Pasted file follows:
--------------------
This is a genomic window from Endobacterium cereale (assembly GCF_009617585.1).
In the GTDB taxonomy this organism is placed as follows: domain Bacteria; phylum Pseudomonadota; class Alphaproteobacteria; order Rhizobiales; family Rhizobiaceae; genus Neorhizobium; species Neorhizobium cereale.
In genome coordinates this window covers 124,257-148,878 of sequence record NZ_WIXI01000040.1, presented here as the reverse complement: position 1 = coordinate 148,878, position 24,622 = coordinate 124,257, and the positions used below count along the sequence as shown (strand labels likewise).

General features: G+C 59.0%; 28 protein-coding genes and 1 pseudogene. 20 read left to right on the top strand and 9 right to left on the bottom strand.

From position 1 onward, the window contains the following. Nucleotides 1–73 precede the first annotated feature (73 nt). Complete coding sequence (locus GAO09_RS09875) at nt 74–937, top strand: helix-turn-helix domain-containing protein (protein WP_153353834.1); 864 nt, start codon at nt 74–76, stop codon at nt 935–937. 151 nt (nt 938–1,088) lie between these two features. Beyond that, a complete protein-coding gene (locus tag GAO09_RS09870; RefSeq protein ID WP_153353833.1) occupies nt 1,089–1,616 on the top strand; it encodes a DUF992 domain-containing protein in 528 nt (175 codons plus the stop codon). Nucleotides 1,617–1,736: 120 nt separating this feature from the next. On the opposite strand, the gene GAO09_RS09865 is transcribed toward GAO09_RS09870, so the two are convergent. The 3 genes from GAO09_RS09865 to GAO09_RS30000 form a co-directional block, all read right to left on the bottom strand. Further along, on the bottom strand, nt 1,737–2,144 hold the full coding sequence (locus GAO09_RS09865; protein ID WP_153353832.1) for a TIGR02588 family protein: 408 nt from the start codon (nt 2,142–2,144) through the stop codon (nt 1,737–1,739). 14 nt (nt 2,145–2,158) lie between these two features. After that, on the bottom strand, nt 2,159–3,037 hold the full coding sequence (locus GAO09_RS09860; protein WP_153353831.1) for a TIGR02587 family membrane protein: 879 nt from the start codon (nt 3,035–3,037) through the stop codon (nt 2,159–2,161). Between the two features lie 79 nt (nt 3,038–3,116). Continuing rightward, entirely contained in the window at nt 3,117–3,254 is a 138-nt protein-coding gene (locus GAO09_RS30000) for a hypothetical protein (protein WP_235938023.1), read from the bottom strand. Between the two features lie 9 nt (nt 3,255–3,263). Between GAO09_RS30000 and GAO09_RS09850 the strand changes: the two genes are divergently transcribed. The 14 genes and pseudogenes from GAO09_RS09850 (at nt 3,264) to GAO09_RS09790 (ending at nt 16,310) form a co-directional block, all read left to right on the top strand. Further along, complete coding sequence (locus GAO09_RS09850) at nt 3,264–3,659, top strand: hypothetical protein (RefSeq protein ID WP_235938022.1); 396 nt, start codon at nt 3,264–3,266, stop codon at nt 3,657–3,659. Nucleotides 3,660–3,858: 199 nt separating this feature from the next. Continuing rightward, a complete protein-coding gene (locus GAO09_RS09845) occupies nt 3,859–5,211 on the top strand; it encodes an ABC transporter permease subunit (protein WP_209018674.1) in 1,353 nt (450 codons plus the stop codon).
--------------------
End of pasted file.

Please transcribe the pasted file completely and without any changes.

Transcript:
This is a genomic window from Endobacterium cereale (assembly GCF_009617585.1).
In the GTDB taxonomy this organism is placed as follows: domain Bacteria; phylum Pseudomonadota; class Alphaproteobacteria; order Rhizobiales; family Rhizobiaceae; genus Neorhizobium; species Neorhizobium cereale.
In genome coordinates this window covers 124,257-148,878 of sequence record NZ_WIXI01000040.1, presented here as the reverse complement: position 1 = coordinate 148,878, position 24,622 = coordinate 124,257, and the positions used below count along the sequence as shown (strand labels likewise).

General features: G+C 59.0%; 28 protein-coding genes and 1 pseudogene. 20 read left to right on the top strand and 9 right to left on the bottom strand.

From position 1 onward, the window contains the following. Nucleotides 1–73 precede the first annotated feature (73 nt). Complete coding sequence (locus GAO09_RS09875) at nt 74–937, top strand: helix-turn-helix domain-containing protein (protein WP_153353834.1); 864 nt, start codon at nt 74–76, stop codon at nt 935–937. 151 nt (nt 938–1,088) lie between these two features. Beyond that, a complete protein-coding gene (locus tag GAO09_RS09870; RefSeq protein ID WP_153353833.1) occupies nt 1,089–1,616 on the top strand; it encodes a DUF992 domain-containing protein in 528 nt (175 codons plus the stop codon). Nucleotides 1,617–1,736: 120 nt separating this feature from the next. On the opposite strand, the gene GAO09_RS09865 is transcribed toward GAO09_RS09870, so the two are convergent. The 3 genes from GAO09_RS09865 to GAO09_RS30000 form a co-directional block, all read right to left on the bottom strand. Further along, on the bottom strand, nt 1,737–2,144 hold the full coding sequence (locus GAO09_RS09865; protein ID WP_153353832.1) for a TIGR02588 family protein: 408 nt from the start codon (nt 2,142–2,144) through the stop codon (nt 1,737–1,739). 14 nt (nt 2,145–2,158) lie between these two features. After that, on the bottom strand, nt 2,159–3,037 hold the full coding sequence (locus GAO09_RS09860; protein WP_153353831.1) for a TIGR02587 family membrane protein: 879 nt from the start codon (nt 3,035–3,037) through the stop codon (nt 2,159–2,161). Between the two features lie 79 nt (nt 3,038–3,116). Continuing rightward, entirely contained in the window at nt 3,117–3,254 is a 138-nt protein-coding gene (locus GAO09_RS30000) for a hypothetical protein (protein WP_235938023.1), read from the bottom strand. Between the two features lie 9 nt (nt 3,255–3,263). Between GAO09_RS30000 and GAO09_RS09850 the strand changes: the two genes are divergently transcribed. The 14 genes and pseudogenes from GAO09_RS09850 (at nt 3,264) to GAO09_RS09790 (ending at nt 16,310) form a co-directional block, all read left to right on the top strand. Further along, complete coding sequence (locus GAO09_RS09850) at nt 3,264–3,659, top strand: hypothetical protein (RefSeq protein ID WP_235938022.1); 396 nt, start codon at nt 3,264–3,266, stop codon at nt 3,657–3,659. Nucleotides 3,660–3,858: 199 nt separating this feature from the next. Continuing rightward, a complete protein-coding gene (locus GAO09_RS09845) occupies nt 3,859–5,211 on the top strand; it encodes an ABC transporter permease subunit (protein WP_209018674.1) in 1,353 nt (450 codons plus the stop codon).